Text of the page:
A Travellerspoint blog

Day 10 24th July

Camel Safari in Jaisamler Day 1.

sunny 47 °C

At around 9 we made our way with our friends into the desert on the jeep. This journey took us around an hour, six of us all squeezed into the back of the jeep and fat Ollie with his own seat in the front. We met with our camels which were very placid, mine was called Jezel and Ollie thinks his camels name was Ratatouille.

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My legs instantly weren’t in a very comfortable position on the camel, we didn’t have the use of stirrups and after a while the pain struck in. Especially for Ollie whose face looked like a screwed up gremlin, (the ugliest Gremlin!) After an hour of seeing a lot of scrub land and one dying cow we arrived at a small village with a school. We stopped and decided to go and meet the children which were shouting and waving to us.

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After our brief encounter with the school children in the desert village we headed further out into the unknown until we stopped for 3 hours whilst we ate lunch, chapattis with a watery vegetable curry which was extremely tasty, although a little sandy and incredibly spicy. We drank Chai tea as we all sat together under a tree.

Between 1pm and 5pm the sun is at its highest and is extremely hot. The heat was unbearable and the camels wouldn’t have coped well at this time if they had to carry us, especially Hepzi. Quite amusingly there was a vendor in the middle of the desert selling cold drinks for 30INR (about 50p). Amusing because we were told we wouldn’t be anywhere near civilisation and away from the mediocre camel tours which are in the “touristic areas”, that said, we saw many other groups, still fun though.

For the first night we made our way through the desert dunes and to a camp that had already been set up. The camp was a little straw hut which housed the supplies and five or six camp beds which had blankets and bed mats on them. We ate with our guides and friends; however the guides wouldn’t eat until we had finished all that we wanted. I didn’t like this at all, I wanted them all to eat at the same time, but the leader of the camel drivers wouldn’t allow this as we were his guests.

Ap, Nick, Rob, Pip, Hepzi, Tucker and I then sat separated from the guides and managed to spend the next couple of hours debating (over some cheap brandy and some weed or as the Indians call it, Bhang, which is sold at government shops in certain areas of Rajasthan) who was better, Bear Grylls or Ray Mears, of course I’m a Ray Mears man myself with Bear Grylls being a showman and not a survivalist, who calls them self Bear.... I mean honestly!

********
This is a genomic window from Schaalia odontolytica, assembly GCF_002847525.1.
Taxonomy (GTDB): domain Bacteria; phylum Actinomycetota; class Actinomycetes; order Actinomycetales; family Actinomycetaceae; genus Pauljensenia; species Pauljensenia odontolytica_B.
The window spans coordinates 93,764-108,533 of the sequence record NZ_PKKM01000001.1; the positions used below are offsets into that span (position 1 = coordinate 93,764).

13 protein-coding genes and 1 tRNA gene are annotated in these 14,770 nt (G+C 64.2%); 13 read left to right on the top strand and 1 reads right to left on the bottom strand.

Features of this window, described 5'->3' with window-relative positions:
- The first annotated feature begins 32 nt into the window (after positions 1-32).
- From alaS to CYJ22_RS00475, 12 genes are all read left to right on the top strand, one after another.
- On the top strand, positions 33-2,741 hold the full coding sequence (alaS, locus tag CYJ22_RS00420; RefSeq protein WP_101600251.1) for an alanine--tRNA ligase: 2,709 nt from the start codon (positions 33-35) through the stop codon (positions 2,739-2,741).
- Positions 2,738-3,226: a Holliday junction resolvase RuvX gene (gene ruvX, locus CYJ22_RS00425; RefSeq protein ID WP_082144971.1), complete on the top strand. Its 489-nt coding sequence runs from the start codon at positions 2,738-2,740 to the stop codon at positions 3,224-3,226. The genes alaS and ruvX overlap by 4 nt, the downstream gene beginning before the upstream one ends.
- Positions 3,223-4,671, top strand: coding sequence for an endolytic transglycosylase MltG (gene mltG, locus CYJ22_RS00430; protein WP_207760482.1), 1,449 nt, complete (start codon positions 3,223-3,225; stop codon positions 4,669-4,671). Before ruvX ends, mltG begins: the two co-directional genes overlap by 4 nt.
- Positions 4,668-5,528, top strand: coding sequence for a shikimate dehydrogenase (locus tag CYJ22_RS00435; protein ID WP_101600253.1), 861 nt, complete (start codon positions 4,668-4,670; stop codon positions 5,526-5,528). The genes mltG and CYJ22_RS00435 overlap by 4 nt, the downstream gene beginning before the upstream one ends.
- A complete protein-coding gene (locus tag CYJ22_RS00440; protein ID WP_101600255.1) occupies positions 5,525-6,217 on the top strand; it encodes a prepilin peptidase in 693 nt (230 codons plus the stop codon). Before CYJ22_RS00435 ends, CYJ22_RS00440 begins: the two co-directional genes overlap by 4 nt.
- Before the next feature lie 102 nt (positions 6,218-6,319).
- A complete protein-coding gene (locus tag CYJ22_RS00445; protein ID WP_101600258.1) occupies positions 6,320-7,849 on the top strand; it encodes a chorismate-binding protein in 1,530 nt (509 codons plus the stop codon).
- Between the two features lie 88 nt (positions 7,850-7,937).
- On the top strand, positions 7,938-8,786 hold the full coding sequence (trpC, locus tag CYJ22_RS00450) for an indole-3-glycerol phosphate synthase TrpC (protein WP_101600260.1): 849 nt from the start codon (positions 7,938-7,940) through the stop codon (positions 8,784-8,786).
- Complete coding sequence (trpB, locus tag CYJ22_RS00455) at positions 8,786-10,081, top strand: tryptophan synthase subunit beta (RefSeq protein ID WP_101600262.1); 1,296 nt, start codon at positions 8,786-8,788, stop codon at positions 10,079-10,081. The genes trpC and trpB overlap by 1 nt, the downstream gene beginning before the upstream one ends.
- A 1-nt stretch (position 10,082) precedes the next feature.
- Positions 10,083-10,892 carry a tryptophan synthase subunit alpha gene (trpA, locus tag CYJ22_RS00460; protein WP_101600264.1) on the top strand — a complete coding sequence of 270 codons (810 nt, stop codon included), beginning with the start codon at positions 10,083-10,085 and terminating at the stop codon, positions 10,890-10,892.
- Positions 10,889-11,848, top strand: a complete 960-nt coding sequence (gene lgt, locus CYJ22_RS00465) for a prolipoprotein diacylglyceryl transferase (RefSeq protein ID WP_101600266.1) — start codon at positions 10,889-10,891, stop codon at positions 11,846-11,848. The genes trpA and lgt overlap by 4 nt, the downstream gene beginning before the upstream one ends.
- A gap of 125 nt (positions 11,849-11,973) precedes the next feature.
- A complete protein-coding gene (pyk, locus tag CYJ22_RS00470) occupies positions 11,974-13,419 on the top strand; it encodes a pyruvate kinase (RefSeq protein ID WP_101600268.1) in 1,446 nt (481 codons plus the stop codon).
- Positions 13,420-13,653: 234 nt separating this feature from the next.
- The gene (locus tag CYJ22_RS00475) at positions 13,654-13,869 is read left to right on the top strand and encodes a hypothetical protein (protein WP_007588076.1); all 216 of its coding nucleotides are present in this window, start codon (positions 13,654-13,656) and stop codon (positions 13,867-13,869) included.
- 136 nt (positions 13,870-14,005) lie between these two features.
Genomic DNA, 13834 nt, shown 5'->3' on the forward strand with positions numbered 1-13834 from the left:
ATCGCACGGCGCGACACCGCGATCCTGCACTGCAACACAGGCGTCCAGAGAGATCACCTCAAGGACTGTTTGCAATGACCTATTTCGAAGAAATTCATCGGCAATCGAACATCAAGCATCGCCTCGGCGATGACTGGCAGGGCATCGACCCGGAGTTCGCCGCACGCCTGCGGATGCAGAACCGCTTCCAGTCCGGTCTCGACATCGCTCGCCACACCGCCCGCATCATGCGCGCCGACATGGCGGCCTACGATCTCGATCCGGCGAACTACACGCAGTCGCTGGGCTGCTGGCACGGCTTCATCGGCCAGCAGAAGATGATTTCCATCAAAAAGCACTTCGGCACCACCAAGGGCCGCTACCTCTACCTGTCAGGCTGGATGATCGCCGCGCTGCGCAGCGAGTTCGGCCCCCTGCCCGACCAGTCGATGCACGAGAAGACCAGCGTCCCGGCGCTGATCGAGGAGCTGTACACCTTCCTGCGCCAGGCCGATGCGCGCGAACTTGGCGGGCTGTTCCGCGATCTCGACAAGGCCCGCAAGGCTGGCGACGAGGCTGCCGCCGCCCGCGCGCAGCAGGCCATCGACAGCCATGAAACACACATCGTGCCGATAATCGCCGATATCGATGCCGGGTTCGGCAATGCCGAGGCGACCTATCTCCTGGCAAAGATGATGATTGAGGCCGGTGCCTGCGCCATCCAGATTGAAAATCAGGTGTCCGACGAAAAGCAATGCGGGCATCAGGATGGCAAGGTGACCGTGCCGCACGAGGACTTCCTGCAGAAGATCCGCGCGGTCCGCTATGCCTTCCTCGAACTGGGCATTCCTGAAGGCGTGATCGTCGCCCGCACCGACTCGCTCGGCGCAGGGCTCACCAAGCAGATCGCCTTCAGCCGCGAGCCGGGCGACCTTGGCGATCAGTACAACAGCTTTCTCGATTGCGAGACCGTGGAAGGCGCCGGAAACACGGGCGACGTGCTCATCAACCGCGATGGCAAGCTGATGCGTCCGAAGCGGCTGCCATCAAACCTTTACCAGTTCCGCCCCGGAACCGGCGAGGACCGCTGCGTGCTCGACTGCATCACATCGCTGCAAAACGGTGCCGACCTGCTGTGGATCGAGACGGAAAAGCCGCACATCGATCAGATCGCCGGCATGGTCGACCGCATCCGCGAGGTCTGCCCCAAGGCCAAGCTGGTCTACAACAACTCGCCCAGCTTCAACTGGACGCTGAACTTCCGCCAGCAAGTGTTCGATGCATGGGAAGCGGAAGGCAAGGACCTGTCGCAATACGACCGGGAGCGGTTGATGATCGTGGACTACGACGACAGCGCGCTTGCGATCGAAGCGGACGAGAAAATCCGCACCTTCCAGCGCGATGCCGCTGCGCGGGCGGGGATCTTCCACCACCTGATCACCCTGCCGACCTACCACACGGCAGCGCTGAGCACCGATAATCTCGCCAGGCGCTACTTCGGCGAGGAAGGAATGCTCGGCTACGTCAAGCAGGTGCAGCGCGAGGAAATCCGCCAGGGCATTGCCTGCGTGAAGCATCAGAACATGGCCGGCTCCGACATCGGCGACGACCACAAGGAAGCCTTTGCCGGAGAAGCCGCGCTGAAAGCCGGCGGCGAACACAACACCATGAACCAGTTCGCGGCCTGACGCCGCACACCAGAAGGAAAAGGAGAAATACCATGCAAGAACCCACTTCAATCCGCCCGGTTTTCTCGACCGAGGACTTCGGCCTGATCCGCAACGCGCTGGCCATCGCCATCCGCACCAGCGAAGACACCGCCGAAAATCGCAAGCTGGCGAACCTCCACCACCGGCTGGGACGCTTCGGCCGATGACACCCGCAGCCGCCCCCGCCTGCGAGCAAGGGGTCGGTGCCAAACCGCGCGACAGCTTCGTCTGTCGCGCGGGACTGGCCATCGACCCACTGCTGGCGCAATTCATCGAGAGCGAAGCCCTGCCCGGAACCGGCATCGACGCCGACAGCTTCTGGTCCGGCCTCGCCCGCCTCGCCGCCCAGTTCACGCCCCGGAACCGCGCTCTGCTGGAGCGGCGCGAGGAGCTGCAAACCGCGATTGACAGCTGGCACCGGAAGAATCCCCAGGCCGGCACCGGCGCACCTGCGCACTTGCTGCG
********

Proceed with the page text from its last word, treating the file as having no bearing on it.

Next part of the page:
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Our guides couldn’t understand why we were talking about politics and TV shows when we were in the middle of the desert, looking at it they may have made a valid point.

Posted by HepzOliver 02:15 Archived in India Comments (0)

Day 9 23rd of July

Into the Thar Desert.

rain 30 °C

We arrived into Jaisalmer at 10 in the morning. The temperature had gone up but at least the air wasn’t as humid and sticky. On the train we were caught by a hotel owner persuading us to stay at his place just outside the fort walls, we didn’t mind as the hotel seemed quite nice. We got in the back of the hotel owners jeep accompanied by 4 Dutch lads and a man from Japan. Once we arrived at the hotel we were persuaded to go on the hotel owners camel safari along with 2 Dutch guys Ab and Rob, the man from Japan whose name is Tucker and an English couple, Pip and Nick. We would spend 3 days and 2 nights in the desert looked after by the camel drivers and their children. We were to leave the hotel the next day at 8.30am and catch the jeep to meet the camels and their drivers.

We had the rest of the day to explore the city’s fort. Jaisalmer we noticed was a lot cleaner than other places we had visited, although the place was still home for thousands of roaming goats, cows and dogs. As we made our way into the fort it began to rain, at this sight the people were very thrilled. So far that year it had only rained twice and before then not for a good couple of years, like we at home are excited about the sun shining the people here are blissful when it rains.

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In the fort we decided that we would pamper ourselves. I really wanted a facial as I had never had one before and for £3 I wasn’t going to say no. Ollie opted for a back massage only except for Ollie that was not the case.
(Ollie) I entered the massage parlour with a little anticipation because although massages aren’t sexual, it felt strange having a little Indian man doing it. He took me down the stairs out of the comfort of the street level shop and into a seedy basement. The basement was packed full of the owners belongings with a bed in the corner of the room, it felt like a set of a dirty porn film (so I’ve been told anyway). He told me to take off my t-shirt which I did and then he asked me to take off my shorts, I insisted that it was just a back massage that I wanted and there would be no need to take off my shorts. As I lay on the bed wearing nothing but my boxer shorts I felt about as relaxed as a man on death row, the massage that I then endured was probably the most violating ordeal I have ever gone through, however it was at the same time extremely funny. I went back to the hotel and scrubbed myself with a wire brush while crouching in the shower basin crying like a rape victim.

On the way out of the fort we needed supplies for the next few days in the desert, they included spare water, toilet paper some loose Indian pant styled top and bottoms for Ollie and some shawls to wrap around our heads to protect us from the sun.